Whether you are a first time runner or returning to running after a break, starting running is not as easy as “just doing it”. Sure you can get out there and try the “I’ll just run as long as I can” plan. What’s wrong with that? Well it will likely lead to injury, frustration, and you eventually giving up on running because you’re not seeing the progress you want.
During my pregnancy and in the 6 weeks after I did NOT run at all. Not one step. For someone who adores running, adding up miles, and works in a running related job it was hard. But for my baby and for my body to recover I easily did it. When I’m starting my journey to running again I am literally starting from zero. Zero. Since this is a new experience to me I knew that I wanted to run smart, so I turned to the experts for advice; US Olympian and the creator of the run-walk-run strategy, Jeff Galloway.
With the Galloway method you alternate prescribed times of running and walking throughout your entire run. For example – run 1 minute, walk 1 minute for your entire run. (to find your ideal Galloway intervals use this “magic mile” predictor)I used the Galloway method when I started training for my first marathon in 2006. I only recently went to “straight” running when training for the Space Coast Marathon in 2013 and it was more a result of my running group. I firmly believe the Galloway method can help you run faster if you can mentally commit to your walk breaks. According to Jeff’s website here are some of the principles of the run-walk method:
• Continuous use of a muscle will result in quicker fatigue
• The longer the run segment, the more fatigue
• Run Walk Run is a form of interval training
• Conservation of resources
• Quicker recovery
• Less stress on the “weak links”
• Ability to enjoy endorphins
• Reduce core body temperature
When I emailed Jeff to get his advice for “starting from zero” he stressed the importance of taking it slow. He added that coming back from having a baby is tough and to be easy on myself. Here’s how he recommended I start:
· Run every other day.
· First day: walk for 10 min at beginning and end, then run 10 sec/walk 30 sec for 10 min, then walk 5 min. If all is well do another 10 sec/30 for 10 min
· Walk 30-60 min on the recovery day or rest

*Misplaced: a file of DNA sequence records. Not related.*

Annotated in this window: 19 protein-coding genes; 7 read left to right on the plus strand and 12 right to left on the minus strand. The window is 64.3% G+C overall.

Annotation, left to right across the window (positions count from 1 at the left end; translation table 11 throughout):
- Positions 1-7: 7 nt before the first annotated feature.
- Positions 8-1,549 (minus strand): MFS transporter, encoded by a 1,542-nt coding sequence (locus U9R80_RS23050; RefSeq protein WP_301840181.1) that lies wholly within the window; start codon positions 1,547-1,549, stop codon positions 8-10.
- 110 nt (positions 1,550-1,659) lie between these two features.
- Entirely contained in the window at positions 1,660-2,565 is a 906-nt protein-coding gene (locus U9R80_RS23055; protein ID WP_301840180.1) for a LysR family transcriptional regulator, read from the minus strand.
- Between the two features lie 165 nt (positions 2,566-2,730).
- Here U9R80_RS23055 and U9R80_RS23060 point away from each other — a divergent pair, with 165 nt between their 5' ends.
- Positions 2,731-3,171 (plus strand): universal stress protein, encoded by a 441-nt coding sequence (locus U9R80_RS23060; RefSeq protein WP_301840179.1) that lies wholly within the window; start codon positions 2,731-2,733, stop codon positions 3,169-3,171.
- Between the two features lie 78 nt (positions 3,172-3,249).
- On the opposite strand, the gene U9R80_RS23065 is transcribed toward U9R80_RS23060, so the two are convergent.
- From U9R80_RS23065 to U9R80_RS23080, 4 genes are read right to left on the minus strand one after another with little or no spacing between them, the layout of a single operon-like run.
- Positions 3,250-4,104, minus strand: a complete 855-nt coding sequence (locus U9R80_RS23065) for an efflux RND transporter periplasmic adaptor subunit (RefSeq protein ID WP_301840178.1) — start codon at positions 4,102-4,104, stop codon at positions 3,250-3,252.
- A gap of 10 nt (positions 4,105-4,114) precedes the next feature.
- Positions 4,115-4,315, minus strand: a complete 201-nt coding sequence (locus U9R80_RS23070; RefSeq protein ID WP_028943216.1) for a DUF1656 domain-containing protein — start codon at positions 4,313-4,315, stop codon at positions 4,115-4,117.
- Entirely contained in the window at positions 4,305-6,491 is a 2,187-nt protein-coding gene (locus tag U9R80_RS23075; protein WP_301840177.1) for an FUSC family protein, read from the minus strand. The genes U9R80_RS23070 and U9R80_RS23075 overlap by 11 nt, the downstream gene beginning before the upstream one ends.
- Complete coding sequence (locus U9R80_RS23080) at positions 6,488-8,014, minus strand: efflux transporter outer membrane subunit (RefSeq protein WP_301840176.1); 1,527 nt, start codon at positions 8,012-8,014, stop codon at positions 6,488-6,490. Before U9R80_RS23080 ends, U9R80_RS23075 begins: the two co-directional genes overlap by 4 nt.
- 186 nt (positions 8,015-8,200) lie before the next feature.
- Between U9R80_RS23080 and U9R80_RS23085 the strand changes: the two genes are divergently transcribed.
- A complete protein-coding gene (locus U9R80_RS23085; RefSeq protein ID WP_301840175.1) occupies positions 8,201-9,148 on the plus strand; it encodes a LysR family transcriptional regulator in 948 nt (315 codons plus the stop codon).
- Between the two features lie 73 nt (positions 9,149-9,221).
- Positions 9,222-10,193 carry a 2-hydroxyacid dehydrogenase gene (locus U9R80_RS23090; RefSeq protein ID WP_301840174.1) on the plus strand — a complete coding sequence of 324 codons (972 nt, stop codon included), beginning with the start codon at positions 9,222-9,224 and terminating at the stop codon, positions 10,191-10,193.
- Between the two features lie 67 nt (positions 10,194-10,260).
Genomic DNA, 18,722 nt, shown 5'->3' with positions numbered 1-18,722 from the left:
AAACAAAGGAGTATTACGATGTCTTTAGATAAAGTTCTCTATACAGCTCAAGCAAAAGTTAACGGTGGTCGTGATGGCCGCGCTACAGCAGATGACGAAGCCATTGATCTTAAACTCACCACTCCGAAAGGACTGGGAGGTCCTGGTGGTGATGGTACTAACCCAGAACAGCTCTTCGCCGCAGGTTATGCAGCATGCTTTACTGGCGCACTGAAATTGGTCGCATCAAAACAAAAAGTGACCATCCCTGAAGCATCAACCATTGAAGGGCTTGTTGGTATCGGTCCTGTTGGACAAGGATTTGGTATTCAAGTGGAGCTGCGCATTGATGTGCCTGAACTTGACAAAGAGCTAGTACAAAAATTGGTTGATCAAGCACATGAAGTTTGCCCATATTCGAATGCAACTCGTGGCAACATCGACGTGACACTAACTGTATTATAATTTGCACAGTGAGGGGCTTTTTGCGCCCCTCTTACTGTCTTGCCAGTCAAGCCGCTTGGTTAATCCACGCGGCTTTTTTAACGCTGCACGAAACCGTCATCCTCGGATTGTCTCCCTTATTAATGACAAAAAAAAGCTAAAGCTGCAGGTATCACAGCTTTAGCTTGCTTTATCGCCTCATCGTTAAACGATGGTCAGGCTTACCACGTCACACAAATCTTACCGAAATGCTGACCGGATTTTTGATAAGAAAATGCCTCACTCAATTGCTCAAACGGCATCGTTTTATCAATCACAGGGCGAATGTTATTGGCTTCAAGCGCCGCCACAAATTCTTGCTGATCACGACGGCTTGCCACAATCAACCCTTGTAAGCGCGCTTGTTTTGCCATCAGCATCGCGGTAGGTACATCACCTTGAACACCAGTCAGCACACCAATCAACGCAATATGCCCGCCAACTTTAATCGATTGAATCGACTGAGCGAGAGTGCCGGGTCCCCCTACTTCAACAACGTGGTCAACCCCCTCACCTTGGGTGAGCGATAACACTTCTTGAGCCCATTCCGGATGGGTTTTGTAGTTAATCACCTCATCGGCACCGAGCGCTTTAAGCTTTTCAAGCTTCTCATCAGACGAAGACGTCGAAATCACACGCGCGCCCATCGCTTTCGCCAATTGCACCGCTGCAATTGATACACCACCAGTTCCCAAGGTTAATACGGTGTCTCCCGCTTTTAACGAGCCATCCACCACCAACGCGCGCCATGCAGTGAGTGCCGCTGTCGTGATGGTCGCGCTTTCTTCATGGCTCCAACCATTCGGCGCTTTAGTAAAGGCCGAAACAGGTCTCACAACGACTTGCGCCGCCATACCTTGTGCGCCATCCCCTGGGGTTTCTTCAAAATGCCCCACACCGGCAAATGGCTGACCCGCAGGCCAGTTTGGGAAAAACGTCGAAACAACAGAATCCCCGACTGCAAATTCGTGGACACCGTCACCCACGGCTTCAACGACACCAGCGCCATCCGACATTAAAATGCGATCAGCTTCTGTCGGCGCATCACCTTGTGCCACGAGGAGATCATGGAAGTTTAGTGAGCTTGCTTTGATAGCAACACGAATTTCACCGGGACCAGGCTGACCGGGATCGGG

· Second day: walk for 10 min at beginning and end, then run 15 sec walk 30 for 10 min, then walk 5 min. If all is well, do another 10 min of 15/30
· Third day: walk 10 min at beginning and end, then run 15 sec/walk 15 sec for 10 min, then walk 5 min. If all is well do another 10 min of 15/15.
I am not your average runner in that I put extra importance on my 2x week strength training sessions with Kyle. Typically in marathon training I run 3x week and strength train two. So I am running/training less then Jeff recommended, but I always run less then other “runners”. Right now with my schedule filled with work and baby, I am committing to 2 strength training session and hopefully 2 running sessions.
My “long” run last week was 2 miles with a 60 second run, 30 second walk interval. I can’t tell you how much the run-walk method helps when you’re slowing adding back miles. You never get to the point where you feel you can’t run anymore. The walk break gives you time to catch your breath and recover. I also haven’t been excessively sore. Yesterday I did the same 2 mile route and got my pace to 9:56. That was exciting!
I have roughly 4 months until my first race back, the Space Coast Half Marathon. My goal for that race is more about completing the training to go 13.1 miles and enjoying being able to run. The next race on my calendar is the Celebration Half Marathon at the end of January and based on how I do at Space Coast that will be more of a “time-goal” race. Right now I’m aiming for a 2:05 Space Coast finish and hoping to utilize a run-walk strategy of 2 minute running – 30 seconds walking. I’ll let you know how my training goes here and via Instagram.
If you are getting back to running or want to run for the first time, I highly recommend looking into the Galloway method. Jeff Galloway is not only a great friend, but a wonderful coach and passionate about helping other runners reach their finish line.
What’s your next race?
What’s the longest break you’ve taken from running?
Love and walk breaks,